Jeff Pecon brings his band to Boulder's High Country Buttons & Ivories Polka Extravaganza this weekend.
Jeff Pecon brings his band to Boulder's High Country Buttons & Ivories Polka Extravaganza this weekend.

No Hokey Polka

No genre of music generates giggles quite like polka. But while many see polka as the soundtrack for lederhosen-wearing seniors, Marty Rome sees it as a life-changing force. "I don't know what kind of person I'd be if it weren't for polka," she says. A Denver polka addict for seventeen years, Rome says the music has health benefits as well. "It keeps you young," she notes. "It's a great way to get exercise without knowing you're exercising."

This weekend, Rome and fellow polka fan and Longmont resident Chris Rouse will give locals a chance to work out when they present the High Country Buttons & Ivories Polka Extravaganza in Boulder. The affair runs Thursday through Sunday, with more polka-enhanced events than a Lawrence Welk Show reunion. Thursday's polka jam session is open to area players, and on Friday and Saturday, national and local bands will perform from early afternoon until midnight. The list of national acts includes the Jeff Pecon Band and special guest Lou Trebar. Pecon is the son of the late Johnny Pecon, a Forties-era sidekick of polka legend Frank Yankovic. Trebar -- Cleveland, Ohio's "King of the Waltz" -- is a legend in the Slovenian/Cleveland style of polka. Local acts on the bill include Rouse's own combo.

For polka lovers, the event is sure to be a religious experience -- literally. Sunday's offerings include the Polka Mass, a concept started decades ago by Minnesotan Father Frank Perkovich (with approval from the Vatican). The service will feature religious hymns reshaped into polkas and waltzes, giving attendees a chance to "Roll Out the Barrel" while rolling back holy wafers. (No, beer will not be served in lieu of wine.)

According to Rouse, a pilot for America West who uses his flying privileges to attend polka gatherings around the country, Colorado looms large in America's polka culture. In the '50s, the state had more polka bands per capita than any state in the union. Polka Extravaganza attendees will pay tribute to one of the state's greatest polka nuts, Adolph Lesser, who was recently inducted into the International Polka Association Hall of Fame, in Cleveland. Even today, Rouse says proudly, "Colorado is one of your top states for polka bands."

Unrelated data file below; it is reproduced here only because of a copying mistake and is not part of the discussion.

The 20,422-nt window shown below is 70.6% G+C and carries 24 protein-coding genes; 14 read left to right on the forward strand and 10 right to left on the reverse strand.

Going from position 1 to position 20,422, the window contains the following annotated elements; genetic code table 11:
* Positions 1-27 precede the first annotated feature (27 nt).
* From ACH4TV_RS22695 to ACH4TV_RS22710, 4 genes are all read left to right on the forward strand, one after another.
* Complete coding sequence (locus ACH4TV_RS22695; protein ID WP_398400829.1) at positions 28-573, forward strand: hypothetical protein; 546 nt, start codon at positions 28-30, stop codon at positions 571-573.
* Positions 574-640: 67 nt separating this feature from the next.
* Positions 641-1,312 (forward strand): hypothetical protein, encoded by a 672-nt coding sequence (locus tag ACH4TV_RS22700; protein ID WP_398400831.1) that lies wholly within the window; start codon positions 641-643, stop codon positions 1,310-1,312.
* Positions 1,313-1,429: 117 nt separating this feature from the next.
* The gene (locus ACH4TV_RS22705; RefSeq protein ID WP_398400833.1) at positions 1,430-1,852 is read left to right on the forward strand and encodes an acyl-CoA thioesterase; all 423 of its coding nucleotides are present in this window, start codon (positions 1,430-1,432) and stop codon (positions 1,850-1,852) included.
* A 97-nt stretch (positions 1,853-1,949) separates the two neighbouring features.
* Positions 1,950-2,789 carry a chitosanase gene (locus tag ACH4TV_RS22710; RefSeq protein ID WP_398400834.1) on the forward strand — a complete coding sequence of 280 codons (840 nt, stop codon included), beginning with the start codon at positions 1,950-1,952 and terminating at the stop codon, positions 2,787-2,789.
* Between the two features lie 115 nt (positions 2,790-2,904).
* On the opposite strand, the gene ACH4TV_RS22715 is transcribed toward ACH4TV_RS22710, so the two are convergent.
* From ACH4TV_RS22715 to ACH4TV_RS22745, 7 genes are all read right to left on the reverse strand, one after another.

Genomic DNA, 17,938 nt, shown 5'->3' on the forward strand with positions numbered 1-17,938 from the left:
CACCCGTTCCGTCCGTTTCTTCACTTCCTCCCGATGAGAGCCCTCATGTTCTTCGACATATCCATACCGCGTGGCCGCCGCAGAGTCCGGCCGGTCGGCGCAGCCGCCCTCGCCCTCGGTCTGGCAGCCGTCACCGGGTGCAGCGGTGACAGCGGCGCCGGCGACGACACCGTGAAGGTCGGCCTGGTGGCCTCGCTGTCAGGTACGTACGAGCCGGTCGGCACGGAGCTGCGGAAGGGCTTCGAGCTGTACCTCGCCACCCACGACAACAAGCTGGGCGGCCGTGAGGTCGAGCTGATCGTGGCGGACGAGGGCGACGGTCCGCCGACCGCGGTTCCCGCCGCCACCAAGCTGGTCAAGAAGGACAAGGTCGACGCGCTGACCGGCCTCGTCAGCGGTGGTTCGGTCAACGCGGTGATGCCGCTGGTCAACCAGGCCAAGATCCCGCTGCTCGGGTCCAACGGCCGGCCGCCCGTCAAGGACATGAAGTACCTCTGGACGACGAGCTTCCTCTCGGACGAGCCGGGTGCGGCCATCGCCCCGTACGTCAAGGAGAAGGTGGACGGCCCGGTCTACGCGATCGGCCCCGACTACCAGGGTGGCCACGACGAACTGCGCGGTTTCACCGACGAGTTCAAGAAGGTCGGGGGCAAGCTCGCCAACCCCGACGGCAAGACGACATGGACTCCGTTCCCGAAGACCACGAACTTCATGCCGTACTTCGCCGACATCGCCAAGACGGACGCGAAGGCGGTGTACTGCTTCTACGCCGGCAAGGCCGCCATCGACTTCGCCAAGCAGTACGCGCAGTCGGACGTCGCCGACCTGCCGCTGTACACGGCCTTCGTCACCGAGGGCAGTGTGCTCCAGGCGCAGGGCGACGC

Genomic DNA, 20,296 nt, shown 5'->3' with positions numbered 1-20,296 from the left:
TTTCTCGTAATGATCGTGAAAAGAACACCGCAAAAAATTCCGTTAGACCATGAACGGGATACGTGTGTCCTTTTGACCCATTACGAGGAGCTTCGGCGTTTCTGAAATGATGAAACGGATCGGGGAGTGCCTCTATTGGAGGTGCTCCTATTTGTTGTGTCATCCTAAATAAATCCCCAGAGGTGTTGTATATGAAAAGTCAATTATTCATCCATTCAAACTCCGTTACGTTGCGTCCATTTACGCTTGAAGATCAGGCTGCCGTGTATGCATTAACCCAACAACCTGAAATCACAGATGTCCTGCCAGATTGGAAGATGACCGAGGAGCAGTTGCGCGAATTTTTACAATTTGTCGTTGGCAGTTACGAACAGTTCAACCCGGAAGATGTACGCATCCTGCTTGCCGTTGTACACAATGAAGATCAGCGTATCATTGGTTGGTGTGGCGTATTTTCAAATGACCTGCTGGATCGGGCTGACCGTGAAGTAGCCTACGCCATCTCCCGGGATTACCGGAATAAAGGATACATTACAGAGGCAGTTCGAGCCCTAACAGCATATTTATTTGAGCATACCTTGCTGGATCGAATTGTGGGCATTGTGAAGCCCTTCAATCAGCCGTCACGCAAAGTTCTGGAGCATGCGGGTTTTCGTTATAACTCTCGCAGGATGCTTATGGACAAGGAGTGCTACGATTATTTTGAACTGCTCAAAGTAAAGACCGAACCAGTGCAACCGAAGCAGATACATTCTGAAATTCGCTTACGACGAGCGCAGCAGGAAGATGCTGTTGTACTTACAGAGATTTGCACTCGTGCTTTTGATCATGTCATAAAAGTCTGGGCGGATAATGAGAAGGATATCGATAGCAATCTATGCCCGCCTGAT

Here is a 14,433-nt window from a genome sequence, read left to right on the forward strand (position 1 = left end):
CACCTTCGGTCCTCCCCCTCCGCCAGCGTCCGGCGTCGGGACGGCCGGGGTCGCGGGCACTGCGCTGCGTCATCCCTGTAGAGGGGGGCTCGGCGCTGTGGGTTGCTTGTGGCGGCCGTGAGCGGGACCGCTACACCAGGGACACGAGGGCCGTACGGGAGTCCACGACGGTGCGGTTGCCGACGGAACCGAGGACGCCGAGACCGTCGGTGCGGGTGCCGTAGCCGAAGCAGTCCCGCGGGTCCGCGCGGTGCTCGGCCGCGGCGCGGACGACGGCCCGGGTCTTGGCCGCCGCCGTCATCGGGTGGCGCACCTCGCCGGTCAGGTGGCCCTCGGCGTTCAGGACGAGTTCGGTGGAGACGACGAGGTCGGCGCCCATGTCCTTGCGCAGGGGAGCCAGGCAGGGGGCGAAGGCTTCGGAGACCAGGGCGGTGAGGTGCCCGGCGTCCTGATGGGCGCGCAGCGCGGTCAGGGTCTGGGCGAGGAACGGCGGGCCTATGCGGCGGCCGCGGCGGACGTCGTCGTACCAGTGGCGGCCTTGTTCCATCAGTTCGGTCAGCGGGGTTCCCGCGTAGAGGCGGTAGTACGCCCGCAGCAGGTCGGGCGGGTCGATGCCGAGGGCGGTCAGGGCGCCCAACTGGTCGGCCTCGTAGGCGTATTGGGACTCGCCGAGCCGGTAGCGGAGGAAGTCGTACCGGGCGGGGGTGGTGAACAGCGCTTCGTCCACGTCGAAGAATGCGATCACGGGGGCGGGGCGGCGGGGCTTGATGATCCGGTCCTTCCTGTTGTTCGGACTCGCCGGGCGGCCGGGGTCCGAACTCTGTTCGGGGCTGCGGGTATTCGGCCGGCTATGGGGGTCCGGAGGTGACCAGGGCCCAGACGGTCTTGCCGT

Just about any weekend of the year, local polka fans can find accordion-related events sponsored by a number of area clubs, including the Denver chapter of the Polka Lovers Klub of America ( Those who prefer to listen at home can log on to

Rouse says polka is recovering from a backlash among baby boomers turned off by their parents watching the Lawrence Welk Show. The accordion's increasingly hip reputation in alt-country, Cajun and Tex-Mex music is also helping attract a younger audience, and Rouse says young people are gaining a greater appreciation of polka by attending Oktoberfest-style events. "The young people have a heck of a good time," he notes. "Of course, there's a lot of beer flowing."

However, Rome warns that excessive quaffing is not welcome at polka events and may present problems to dancers. "It will throw you off balance," she says. "But if you're dancing a lot, you're dancing the beer right off. You can lose a few pounds in a night."

The music's best asset is more mental than physical, however. "It's jolly," Rome says. "If you're down in the dumps, it can't help but bring you up." Rouse agrees. "Some people do make fun of polka music," he notes, "but a lot of people go to these dances and just forget all of their troubles and what's going on in the rest of their lives. They get together at these festivals and have a great time. It's a real happy music."


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